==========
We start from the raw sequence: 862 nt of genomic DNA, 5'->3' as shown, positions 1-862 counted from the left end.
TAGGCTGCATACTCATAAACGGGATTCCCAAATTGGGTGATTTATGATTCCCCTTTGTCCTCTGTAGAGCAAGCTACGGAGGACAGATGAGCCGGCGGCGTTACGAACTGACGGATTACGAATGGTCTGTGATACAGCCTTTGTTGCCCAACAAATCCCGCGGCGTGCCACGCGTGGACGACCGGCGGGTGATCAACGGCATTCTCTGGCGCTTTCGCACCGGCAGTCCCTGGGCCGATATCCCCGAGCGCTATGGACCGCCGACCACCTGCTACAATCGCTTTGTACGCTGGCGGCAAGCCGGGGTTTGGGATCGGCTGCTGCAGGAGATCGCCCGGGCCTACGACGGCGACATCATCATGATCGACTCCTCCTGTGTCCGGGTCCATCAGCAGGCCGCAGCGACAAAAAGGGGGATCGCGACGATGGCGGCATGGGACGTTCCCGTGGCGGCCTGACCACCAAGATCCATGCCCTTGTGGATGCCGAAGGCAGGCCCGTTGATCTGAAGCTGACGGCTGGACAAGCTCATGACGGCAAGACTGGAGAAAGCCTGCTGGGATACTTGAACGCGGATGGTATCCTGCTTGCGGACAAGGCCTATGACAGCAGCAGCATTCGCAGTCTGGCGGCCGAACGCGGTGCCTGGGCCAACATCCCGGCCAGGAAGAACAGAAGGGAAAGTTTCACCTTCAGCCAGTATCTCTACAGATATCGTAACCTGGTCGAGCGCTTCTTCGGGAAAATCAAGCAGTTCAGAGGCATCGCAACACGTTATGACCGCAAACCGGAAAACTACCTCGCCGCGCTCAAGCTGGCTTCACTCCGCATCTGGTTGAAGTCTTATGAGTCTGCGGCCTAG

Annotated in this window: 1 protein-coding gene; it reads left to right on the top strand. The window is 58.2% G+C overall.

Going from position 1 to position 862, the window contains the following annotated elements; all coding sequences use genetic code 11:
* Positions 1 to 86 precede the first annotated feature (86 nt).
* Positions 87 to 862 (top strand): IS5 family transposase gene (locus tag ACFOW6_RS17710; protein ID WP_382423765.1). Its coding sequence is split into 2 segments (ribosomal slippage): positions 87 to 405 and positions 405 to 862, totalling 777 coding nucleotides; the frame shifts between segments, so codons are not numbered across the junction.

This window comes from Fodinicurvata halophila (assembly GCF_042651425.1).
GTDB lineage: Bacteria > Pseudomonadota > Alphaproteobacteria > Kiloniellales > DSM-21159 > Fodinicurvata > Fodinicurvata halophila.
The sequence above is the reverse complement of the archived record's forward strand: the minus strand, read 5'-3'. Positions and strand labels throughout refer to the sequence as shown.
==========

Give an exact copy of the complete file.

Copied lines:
We start from the raw sequence: 862 nt of genomic DNA, 5'->3' as shown, positions 1-862 counted from the left end.
TAGGCTGCATACTCATAAACGGGATTCCCAAATTGGGTGATTTATGATTCCCCTTTGTCCTCTGTAGAGCAAGCTACGGAGGACAGATGAGCCGGCGGCGTTACGAACTGACGGATTACGAATGGTCTGTGATACAGCCTTTGTTGCCCAACAAATCCCGCGGCGTGCCACGCGTGGACGACCGGCGGGTGATCAACGGCATTCTCTGGCGCTTTCGCACCGGCAGTCCCTGGGCCGATATCCCCGAGCGCTATGGACCGCCGACCACCTGCTACAATCGCTTTGTACGCTGGCGGCAAGCCGGGGTTTGGGATCGGCTGCTGCAGGAGATCGCCCGGGCCTACGACGGCGACATCATCATGATCGACTCCTCCTGTGTCCGGGTCCATCAGCAGGCCGCAGCGACAAAAAGGGGGATCGCGACGATGGCGGCATGGGACGTTCCCGTGGCGGCCTGACCACCAAGATCCATGCCCTTGTGGATGCCGAAGGCAGGCCCGTTGATCTGAAGCTGACGGCTGGACAAGCTCATGACGGCAAGACTGGAGAAAGCCTGCTGGGATACTTGAACGCGGATGGTATCCTGCTTGCGGACAAGGCCTATGACAGCAGCAGCATTCGCAGTCTGGCGGCCGAACGCGGTGCCTGGGCCAACATCCCGGCCAGGAAGAACAGAAGGGAAAGTTTCACCTTCAGCCAGTATCTCTACAGATATCGTAACCTGGTCGAGCGCTTCTTCGGGAAAATCAAGCAGTTCAGAGGCATCGCAACACGTTATGACCGCAAACCGGAAAACTACCTCGCCGCGCTCAAGCTGGCTTCACTCCGCATCTGGTTGAAGTCTTATGAGTCTGCGGCCTAG

Annotated in this window: 1 protein-coding gene; it reads left to right on the top strand. The window is 58.2% G+C overall.

Going from position 1 to position 862, the window contains the following annotated elements; all coding sequences use genetic code 11:
* Positions 1 to 86 precede the first annotated feature (86 nt).
* Positions 87 to 862 (top strand): IS5 family transposase gene (locus tag ACFOW6_RS17710; protein ID WP_382423765.1). Its coding sequence is split into 2 segments (ribosomal slippage): positions 87 to 405 and positions 405 to 862, totalling 777 coding nucleotides; the frame shifts between segments, so codons are not numbered across the junction.

This window comes from Fodinicurvata halophila (assembly GCF_042651425.1).
GTDB lineage: Bacteria > Pseudomonadota > Alphaproteobacteria > Kiloniellales > DSM-21159 > Fodinicurvata > Fodinicurvata halophila.
The sequence above is the reverse complement of the archived record's forward strand: the minus strand, read 5'-3'. Positions and strand labels throughout refer to the sequence as shown.